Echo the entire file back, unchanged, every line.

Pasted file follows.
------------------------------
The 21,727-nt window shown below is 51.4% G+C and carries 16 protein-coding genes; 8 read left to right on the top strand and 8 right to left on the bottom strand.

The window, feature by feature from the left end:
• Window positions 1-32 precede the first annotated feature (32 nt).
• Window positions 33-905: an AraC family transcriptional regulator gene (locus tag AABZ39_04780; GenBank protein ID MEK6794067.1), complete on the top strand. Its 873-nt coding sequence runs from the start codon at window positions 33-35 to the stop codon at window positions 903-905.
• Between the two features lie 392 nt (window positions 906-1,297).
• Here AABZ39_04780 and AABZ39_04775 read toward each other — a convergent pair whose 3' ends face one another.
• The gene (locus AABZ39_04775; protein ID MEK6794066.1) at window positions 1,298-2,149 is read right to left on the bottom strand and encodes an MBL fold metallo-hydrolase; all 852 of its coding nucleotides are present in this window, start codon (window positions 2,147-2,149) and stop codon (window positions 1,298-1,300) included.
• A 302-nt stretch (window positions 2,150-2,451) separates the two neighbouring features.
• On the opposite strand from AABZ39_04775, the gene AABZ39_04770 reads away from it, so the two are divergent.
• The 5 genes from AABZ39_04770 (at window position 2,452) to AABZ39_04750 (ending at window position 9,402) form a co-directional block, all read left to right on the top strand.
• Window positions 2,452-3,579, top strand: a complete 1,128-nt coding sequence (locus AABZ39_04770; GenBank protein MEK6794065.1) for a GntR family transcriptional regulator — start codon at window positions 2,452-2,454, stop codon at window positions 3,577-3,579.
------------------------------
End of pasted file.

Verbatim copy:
The 21,727-nt window shown below is 51.4% G+C and carries 16 protein-coding genes; 8 read left to right on the top strand and 8 right to left on the bottom strand.

The window, feature by feature from the left end:
• Window positions 1-32 precede the first annotated feature (32 nt).
• Window positions 33-905: an AraC family transcriptional regulator gene (locus tag AABZ39_04780; GenBank protein ID MEK6794067.1), complete on the top strand. Its 873-nt coding sequence runs from the start codon at window positions 33-35 to the stop codon at window positions 903-905.
• Between the two features lie 392 nt (window positions 906-1,297).
• Here AABZ39_04780 and AABZ39_04775 read toward each other — a convergent pair whose 3' ends face one another.
• The gene (locus AABZ39_04775; protein ID MEK6794066.1) at window positions 1,298-2,149 is read right to left on the bottom strand and encodes an MBL fold metallo-hydrolase; all 852 of its coding nucleotides are present in this window, start codon (window positions 2,147-2,149) and stop codon (window positions 1,298-1,300) included.
• A 302-nt stretch (window positions 2,150-2,451) separates the two neighbouring features.
• On the opposite strand from AABZ39_04775, the gene AABZ39_04770 reads away from it, so the two are divergent.
• The 5 genes from AABZ39_04770 (at window position 2,452) to AABZ39_04750 (ending at window position 9,402) form a co-directional block, all read left to right on the top strand.
• Window positions 2,452-3,579, top strand: a complete 1,128-nt coding sequence (locus AABZ39_04770; GenBank protein MEK6794065.1) for a GntR family transcriptional regulator — start codon at window positions 2,452-2,454, stop codon at window positions 3,577-3,579.